|Humana And Wisconsin Health Information Exchange Enter Into Collaborative Business Program
Humana Inc. has begun working with the Wisconsin Health
Information Exchange (WHIE) to ensurethat clinicians have access to the
most comprehensive community-wide data available for emergency
As part of their on-going emergency care initiatives,
Humana Inc. plans entered into a pilot program with the WHIE, the first
health information exchange in Wisconsin. Health information exchanges,
such as WHIE, use information technology to provide secure authorized
access to clinical data, improving communication among clinicians, care
coordination and reducing unnecessary duplication of services.
"I have seen the positive impact of a physician having a
patient’s historical view – it reduces the chance the
patient will have unnecessary or redundant tests and results in steps
that positively influence the patient’s cost of care delivery,"
said Dr. Albert Tzeel, Humana’s regional medical market officer.
In this program, Humana recognizes the value of applying
health information exchange technology, and has agreed to provide a
WHIE-administered incentive to providers for utilization of the WHIE.
"We are excited to see an insurer like Humana involved
with WHIE and look forward to working with Humana on these initiatives.
WHIE now has more than one year of patient history data online, with 13
hospitals contributing to the exchange and five emergency departments
using WHIE as a standard in patient care," said Kim Pemble, chairman of
the board and executive director of WHIE. "2009 will bring continued
growth for WHIE, building on this new relationship with Humana and an
ongoing relationship with Milwaukee Health Care Partnership."
Additionally, as part of a complementary emergency
department program, in August 2008, Humana initiated a pilot program to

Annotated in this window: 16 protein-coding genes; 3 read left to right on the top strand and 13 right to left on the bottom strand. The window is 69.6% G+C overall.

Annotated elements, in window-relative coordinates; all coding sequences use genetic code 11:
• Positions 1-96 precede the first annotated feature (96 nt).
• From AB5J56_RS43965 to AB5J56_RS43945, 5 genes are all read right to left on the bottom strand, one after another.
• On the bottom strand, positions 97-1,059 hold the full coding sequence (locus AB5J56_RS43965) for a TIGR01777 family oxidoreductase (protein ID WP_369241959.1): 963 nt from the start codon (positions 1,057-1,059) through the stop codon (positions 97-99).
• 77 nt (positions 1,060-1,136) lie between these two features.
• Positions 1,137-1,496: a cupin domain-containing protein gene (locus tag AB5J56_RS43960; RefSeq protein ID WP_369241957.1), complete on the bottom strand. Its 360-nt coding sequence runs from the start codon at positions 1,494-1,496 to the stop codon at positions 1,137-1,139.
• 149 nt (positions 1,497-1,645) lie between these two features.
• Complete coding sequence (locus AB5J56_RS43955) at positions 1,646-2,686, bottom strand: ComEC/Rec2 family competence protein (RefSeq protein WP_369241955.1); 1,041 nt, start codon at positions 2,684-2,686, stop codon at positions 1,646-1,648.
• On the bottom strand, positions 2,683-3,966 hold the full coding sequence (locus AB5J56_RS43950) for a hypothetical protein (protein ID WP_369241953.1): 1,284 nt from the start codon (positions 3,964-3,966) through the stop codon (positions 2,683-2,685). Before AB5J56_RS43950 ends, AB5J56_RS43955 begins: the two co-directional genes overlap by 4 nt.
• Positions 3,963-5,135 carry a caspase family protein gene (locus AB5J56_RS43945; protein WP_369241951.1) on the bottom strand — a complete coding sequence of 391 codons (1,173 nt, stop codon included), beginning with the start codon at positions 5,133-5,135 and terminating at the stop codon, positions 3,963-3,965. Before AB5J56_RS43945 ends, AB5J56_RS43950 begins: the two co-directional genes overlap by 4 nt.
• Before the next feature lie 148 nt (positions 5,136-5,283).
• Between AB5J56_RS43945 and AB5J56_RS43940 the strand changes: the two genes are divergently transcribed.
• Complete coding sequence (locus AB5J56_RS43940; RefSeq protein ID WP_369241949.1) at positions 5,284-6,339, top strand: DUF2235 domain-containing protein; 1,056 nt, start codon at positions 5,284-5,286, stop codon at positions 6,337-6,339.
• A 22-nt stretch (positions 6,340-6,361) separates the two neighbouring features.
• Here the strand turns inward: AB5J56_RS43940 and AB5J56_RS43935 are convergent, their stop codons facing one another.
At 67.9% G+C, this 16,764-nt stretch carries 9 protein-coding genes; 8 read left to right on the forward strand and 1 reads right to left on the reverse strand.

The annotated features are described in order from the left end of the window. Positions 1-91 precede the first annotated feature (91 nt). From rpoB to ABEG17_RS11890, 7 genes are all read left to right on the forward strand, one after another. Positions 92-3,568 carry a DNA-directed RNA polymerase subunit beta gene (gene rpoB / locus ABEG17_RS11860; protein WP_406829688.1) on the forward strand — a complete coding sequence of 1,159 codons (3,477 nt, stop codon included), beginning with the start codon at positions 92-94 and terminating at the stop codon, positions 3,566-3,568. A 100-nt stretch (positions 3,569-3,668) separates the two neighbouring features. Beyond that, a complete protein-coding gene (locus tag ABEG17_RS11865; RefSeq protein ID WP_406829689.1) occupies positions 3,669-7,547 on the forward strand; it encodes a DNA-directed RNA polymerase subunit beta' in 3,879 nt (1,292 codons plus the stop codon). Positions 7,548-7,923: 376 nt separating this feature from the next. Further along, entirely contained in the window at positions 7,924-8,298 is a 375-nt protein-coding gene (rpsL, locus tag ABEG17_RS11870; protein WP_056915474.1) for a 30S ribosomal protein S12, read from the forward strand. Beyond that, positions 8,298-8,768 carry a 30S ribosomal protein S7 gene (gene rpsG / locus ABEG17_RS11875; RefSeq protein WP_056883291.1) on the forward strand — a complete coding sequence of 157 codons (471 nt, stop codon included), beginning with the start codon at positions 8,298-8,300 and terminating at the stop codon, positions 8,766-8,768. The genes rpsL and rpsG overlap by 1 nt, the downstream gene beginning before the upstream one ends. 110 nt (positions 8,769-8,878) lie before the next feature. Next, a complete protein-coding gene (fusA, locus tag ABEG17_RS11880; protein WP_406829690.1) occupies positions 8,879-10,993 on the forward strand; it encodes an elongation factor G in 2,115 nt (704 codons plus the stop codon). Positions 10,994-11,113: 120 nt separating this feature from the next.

help members potentially seeking emergency department care. All members
in the pilot program who may need emergency services at some point have
received information on self-management strategies and on urgent care
as a possible alternative to emergency department use.
In addition, members with two visits within a one-year
period receive an age specific self-care education book promoting
options for urgent and emergent care. Also, as a further service to
members, those individuals with three or more emergency department
visits within a one-year period receive a referral to a Humana personal
nurse to help address questions on chronic conditions and potentially a
referral into one of Humana’s clinical programs.
These programs seek to improve utilization by directing
patients with conditions more appropriate for a primary care physician
or urgent care centers away from busy emergency departments. Examples
include sore throat and flu symptoms, which for a typical patient with
no other diagnosed illness are easily addressed in non-emergent
Addresses: Humana Inc., 500 W. Main St., Louisville, KY 40202; (502) 580-5005, www.humana.com. Wisconsin Health Information Exchange, 1009 Glen Oak Lane Suite 101, Mequon, WI 53092; (262) 240-0198, www.whie.org.